Iron Chieftain's operators had formally identified the fire risk in the ship’s cargo self-unloading system spaces, particularly the C-Loop, as being unacceptably high 5 years before the fire due to the absence of fire detection or fixed fire extinguishing system. However, at the time of the fire, the prevention and recovery risk mitigation measures had not reduced the risk to an acceptable level.
No procedure or system was in place to ensure critical spares were identified and their inventory controlled to ensure availability when required. As a consequence, the fan belts for the emergency generator had been on order for several months.
The ship’s manager’s (Yang Ming) cargo-planning process ashore did not ensure that the proposed container stowage plan complied with the stowage and lashing forces requirements of the ship's Cargo Securing Manual. Consequently, compliance with these requirements relied entirely on shipboard checks, made at a late stage, with limited options available for amendments without unduly impacting commercial operations.
Tugs were to be available to escort the mini cape-size ships until they had entered the South Channel, where they were stood down. However, the tug masters had not been trained in the specifics of escort towage nor in emergency response.
In pre-trial simulations, the risks associated with engine failure during departure were only considered up to when a ship had entered the South Channel. Consequently, the tugs were not in attendance to assist if propulsion was lost.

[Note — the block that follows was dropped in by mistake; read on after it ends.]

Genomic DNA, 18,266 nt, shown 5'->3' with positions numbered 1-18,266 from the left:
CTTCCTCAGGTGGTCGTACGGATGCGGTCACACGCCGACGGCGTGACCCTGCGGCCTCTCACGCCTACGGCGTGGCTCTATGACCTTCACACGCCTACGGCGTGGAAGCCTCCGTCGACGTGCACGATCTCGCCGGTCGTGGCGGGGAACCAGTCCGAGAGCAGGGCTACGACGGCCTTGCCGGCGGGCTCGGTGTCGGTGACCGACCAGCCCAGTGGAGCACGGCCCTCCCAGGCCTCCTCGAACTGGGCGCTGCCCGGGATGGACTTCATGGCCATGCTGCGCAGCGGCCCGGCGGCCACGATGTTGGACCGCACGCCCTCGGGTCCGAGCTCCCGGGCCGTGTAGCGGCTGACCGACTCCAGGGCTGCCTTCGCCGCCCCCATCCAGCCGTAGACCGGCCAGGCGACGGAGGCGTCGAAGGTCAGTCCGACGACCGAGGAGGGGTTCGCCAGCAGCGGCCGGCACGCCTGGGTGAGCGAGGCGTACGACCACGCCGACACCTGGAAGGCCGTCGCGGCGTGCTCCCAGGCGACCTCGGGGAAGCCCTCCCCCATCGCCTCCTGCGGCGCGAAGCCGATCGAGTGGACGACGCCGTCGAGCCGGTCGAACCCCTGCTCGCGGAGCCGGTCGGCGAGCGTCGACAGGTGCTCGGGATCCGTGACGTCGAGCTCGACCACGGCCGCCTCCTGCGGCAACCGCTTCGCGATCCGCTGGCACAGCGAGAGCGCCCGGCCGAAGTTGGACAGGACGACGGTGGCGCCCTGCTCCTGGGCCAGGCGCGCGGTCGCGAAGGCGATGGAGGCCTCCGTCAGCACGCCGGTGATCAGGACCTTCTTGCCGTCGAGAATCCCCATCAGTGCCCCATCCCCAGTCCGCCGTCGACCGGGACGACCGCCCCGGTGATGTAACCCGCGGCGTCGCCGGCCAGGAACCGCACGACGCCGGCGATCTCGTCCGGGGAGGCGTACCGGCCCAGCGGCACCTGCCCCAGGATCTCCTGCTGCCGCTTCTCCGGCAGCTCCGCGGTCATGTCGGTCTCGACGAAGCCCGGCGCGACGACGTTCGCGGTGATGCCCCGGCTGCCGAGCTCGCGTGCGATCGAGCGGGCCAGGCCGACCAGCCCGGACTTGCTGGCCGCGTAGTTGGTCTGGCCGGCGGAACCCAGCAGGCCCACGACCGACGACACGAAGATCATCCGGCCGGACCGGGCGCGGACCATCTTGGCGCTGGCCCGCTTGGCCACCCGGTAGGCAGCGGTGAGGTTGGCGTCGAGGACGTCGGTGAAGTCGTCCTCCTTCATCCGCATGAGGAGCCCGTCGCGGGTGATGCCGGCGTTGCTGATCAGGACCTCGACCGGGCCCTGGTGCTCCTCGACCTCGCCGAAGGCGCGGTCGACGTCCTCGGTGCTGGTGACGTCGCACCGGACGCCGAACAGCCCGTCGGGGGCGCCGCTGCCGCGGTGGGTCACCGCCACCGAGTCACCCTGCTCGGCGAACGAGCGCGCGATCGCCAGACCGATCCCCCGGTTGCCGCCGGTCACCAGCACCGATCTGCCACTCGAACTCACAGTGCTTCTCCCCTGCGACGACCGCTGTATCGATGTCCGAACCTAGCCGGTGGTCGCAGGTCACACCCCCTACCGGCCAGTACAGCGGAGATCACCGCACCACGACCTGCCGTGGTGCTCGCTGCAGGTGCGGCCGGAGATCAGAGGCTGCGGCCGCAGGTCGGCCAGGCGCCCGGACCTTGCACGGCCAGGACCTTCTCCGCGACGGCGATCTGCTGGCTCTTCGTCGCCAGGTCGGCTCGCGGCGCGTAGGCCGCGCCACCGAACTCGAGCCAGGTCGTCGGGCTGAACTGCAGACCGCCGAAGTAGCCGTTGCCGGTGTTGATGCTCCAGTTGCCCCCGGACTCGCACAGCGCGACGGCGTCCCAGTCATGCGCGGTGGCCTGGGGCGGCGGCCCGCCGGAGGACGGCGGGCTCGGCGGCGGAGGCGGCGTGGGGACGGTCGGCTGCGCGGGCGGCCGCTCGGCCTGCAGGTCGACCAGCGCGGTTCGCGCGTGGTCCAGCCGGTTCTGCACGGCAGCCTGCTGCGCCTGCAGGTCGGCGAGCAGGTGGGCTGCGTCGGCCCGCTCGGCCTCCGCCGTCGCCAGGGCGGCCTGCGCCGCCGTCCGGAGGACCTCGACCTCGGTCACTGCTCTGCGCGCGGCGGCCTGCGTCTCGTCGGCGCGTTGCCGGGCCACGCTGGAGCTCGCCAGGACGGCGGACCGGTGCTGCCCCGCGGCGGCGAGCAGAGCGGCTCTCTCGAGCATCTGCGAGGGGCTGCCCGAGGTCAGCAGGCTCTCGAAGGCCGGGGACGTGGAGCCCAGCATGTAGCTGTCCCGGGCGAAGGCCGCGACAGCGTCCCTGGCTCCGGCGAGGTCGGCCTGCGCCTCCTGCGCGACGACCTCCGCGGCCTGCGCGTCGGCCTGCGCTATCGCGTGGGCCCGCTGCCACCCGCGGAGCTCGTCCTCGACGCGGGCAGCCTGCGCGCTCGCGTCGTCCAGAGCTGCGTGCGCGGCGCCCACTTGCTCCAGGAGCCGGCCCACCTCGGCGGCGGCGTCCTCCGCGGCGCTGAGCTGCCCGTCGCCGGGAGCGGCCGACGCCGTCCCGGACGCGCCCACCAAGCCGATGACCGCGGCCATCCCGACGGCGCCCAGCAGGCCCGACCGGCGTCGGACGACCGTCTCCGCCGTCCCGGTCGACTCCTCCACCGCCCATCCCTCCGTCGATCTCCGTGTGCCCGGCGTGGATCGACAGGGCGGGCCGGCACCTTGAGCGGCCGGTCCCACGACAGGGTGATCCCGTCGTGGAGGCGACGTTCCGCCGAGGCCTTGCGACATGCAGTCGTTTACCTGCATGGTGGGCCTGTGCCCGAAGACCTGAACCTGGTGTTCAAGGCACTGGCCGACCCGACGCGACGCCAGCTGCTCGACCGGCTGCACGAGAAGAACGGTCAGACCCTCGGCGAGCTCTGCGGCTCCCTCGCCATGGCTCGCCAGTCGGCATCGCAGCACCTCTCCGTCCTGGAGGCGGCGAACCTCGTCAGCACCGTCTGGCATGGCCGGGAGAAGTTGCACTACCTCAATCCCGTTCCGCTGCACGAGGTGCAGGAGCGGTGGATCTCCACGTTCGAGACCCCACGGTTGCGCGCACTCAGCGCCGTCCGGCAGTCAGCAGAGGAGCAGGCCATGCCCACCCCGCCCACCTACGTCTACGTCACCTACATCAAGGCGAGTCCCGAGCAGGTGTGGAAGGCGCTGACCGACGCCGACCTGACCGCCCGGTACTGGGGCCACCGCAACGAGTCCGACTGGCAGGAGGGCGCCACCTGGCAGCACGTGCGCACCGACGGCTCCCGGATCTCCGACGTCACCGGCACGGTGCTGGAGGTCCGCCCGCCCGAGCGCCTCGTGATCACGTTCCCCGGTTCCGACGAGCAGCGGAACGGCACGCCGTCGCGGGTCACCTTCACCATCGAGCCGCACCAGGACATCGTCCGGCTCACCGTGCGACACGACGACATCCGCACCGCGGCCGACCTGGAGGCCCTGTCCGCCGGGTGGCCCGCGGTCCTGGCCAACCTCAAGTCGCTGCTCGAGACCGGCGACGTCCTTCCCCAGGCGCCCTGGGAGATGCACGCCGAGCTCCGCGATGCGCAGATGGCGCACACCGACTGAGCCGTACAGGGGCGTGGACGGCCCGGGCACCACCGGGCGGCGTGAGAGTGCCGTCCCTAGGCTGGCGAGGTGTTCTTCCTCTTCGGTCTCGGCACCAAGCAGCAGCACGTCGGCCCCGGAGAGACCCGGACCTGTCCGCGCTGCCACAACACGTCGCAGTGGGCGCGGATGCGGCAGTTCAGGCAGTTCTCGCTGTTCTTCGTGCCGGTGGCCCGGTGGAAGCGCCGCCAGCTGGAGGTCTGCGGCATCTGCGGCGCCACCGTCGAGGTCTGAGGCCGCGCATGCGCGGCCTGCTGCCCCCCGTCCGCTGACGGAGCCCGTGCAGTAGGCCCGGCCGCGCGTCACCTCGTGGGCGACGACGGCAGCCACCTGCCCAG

The fall arrest equipment used was incorrectly attached to the workers on the suspended platform. Consequently, had either of them fallen from the platform the equipment would not have worked correctly, resulting in serious or fatal injuries.
The hydrographic use of point feature objects to represent physical features of relatively significant spatial extent on an Electronic Navigational Chart can increase the risk of the hazard posed by such features being misinterpreted by mariners and potentially reduce the effectiveness of the ECDIS safety checking functions.
ECDIS on board most Australian Border Force cutters, including ABFC Roebuck Bay, operated with a non-type-approved naval software version that was not updated to the latest applicable standards of the International Hydrographic Organization. The ECDIS therefore did not comply with the minimum requirements of an ECDIS being used to meet the chart carriage requirements of the regulations. As a result, the enhanced safety features of the new presentation library, which would have potentially alerted the officers to the danger posed by the reef, were not available.
Most Australian Border Force cutters, including ABFC Roebuck Bay, were installed with ECDIS operating on non-type-approved naval software. Subsequently, DNV GL, acting on behalf of the Australian Maritime Safety Authority, incorrectly certified these vessels as using type-approved ECDIS to meet the chart carriage requirements of the regulations. This removed an opportunity to put in place controls to ensure ongoing safety compliance.